Petersen said each unit comes to the training with different skills and a specific role to play.
   "The battalion search and recovery is primarily in charge of going in and recovering fatalities from the incident cite," said Petersen. "The search and extraction team is in charge of... extracting survivors from the rubble and bringing them to the decontamination site. The decontamination folks have three different lanes set up. They have an ambulatory (lane) for people who can help themselves, non-ambulatory for those who are on stretchers, and a (technician) decontamination line to decontaminate our own folks, so anyone who goes into the hot-zone has to be decontaminated."
   The command and control team from the 126th Chemical Battalion directed the overall activities of the exercise and coordinated with the incident commander and the Guard organization's higher headquarters. Search and extraction elements from the 132nd MSG and 623rd Engineer Co. performed surface rescues from structural collapses and removed debris to rescue accessible victims.
   The 754th Chemical Co. set up decontamination lines and processed patients through, ensuring they were free from contamination before taking them to the medical element. There, Soldiers assisted injured patients under close supervision of medical personnel.
   The 155th Medical Group provided pre-hospital emergency medical treatment at the rescue site. The medical element worked with decontamination and casualty rescue teams to perform medical triage, treatment and stabilization. They also ensured that Airmen and Soldiers working during the CERF-P exercise were receiving adequate rest periods to avoid injury.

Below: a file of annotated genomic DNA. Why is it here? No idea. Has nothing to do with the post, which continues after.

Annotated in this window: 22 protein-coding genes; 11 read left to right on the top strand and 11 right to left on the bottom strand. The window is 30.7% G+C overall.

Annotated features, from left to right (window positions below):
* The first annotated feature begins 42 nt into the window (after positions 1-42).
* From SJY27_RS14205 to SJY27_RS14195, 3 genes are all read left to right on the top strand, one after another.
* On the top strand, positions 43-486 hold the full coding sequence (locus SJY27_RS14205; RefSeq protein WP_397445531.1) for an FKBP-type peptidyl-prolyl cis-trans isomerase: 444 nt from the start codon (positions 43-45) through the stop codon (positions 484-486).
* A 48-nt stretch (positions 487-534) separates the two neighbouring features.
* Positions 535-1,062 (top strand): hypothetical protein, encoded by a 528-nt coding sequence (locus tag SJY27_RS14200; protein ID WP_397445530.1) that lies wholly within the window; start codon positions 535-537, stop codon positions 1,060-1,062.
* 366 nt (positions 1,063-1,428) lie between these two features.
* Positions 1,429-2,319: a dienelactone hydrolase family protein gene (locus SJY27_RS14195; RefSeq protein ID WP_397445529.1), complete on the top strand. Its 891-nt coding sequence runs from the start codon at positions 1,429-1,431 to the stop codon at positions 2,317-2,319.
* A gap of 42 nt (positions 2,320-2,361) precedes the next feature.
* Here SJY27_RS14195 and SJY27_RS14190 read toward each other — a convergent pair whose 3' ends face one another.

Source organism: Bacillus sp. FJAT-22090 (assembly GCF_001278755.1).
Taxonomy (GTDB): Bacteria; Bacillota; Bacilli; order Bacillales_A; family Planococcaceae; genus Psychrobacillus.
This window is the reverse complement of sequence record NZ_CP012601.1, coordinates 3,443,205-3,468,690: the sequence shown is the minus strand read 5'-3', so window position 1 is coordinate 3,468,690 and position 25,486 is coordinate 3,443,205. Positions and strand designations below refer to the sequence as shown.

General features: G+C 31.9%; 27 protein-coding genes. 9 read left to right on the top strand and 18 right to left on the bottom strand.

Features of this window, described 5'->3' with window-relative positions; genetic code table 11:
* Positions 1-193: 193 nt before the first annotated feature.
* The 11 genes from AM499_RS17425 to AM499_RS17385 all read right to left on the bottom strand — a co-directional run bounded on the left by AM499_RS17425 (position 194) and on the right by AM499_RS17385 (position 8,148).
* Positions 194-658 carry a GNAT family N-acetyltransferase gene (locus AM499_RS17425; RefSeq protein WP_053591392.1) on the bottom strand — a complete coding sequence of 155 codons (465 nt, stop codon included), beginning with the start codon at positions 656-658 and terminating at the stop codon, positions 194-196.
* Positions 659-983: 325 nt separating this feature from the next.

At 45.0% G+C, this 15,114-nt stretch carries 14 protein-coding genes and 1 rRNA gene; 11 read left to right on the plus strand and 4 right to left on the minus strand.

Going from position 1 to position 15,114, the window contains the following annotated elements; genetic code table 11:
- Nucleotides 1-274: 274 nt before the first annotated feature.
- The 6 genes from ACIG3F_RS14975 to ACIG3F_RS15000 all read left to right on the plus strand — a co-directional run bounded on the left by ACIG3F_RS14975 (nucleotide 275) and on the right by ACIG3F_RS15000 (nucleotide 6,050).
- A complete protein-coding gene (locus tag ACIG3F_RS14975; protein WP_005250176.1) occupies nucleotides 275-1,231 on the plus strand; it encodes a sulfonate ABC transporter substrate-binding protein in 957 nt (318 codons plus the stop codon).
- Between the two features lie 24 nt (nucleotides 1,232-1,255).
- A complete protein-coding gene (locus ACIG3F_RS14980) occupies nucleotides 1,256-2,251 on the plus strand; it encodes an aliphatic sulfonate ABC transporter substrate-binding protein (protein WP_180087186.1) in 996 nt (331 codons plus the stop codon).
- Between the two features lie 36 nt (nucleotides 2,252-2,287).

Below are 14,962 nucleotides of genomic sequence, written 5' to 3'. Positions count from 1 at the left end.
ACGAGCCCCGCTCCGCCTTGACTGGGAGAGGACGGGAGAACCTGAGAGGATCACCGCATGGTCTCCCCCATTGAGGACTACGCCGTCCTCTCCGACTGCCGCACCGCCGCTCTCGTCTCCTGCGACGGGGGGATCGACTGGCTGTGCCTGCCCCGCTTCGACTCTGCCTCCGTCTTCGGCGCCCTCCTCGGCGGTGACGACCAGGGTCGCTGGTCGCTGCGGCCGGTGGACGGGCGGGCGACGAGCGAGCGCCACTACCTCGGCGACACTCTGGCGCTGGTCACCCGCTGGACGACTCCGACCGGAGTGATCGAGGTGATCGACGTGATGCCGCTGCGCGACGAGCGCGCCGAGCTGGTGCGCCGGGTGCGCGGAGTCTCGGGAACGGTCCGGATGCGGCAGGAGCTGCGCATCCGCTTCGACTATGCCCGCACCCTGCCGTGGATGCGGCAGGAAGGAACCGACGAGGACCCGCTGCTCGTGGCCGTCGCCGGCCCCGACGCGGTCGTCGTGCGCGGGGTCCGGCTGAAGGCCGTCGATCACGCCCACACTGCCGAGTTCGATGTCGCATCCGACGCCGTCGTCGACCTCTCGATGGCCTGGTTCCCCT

Petersen said it was important to give each unit involved a chance to learn and operate together prior to their CERF-P validation.
   "It's a great opportunity because it's a real world mission that they could be called out for and provides some skills that they don't normally train on," said Petersen.
   Army Spc. Monique Pizzuto, a member of Detachment 1, 754th Chemical Co., said this was her first time participating in a hands-on decontamination exercise. She said she was learning the different steps required to decontaminate and dispose of unserviceable equipment. She added that the live, hands-on training was effective because it brought a real-world feel to the exercise.
   Next to the chemical decontamination tent was the personnel decontamination site where any Airman or Soldier who entered the hot-zone had to be decontaminated. Army Sgt. Clarisa Kumm, a member of Detachment 1, 754th Chemical Co., said each time personnel enter the hot-zone and return to the cool-zone where there is no danger of chemical contamination, they must go through the entire process of decontamination.
   "We decontaminate our own Soldiers. We decontaminate the search and extraction team and all the other non-ambulatory and ambulatory Soldiers," said Kumm. "We take care of our own."
   Petersen said that while Army and Air National Guard joint tasks are becoming more frequent, challenges still arise because of different dialects, standards and personnel interaction. Still, he said, everyone is comfortable working together.
   Air Force Lt. Col. Dan Noble, 155th Medical Group chief of air and space medicine, was one of two medical non-ambulatory doctors in his tent. He worked side-by-side with Soldiers transporting injured victims on stretchers from the decontamination tent to the tent in which he was working.
   Noble said the two Air Guard units were able to set up their site in an hour, beating the standard by 30 minutes. This speaks volumes about the readiness of the 155th Medical Group because in a real-world disaster, every moment counts.
   "This is a very valuable exercise," said Noble. "It will give people a real chance to perform during a real event."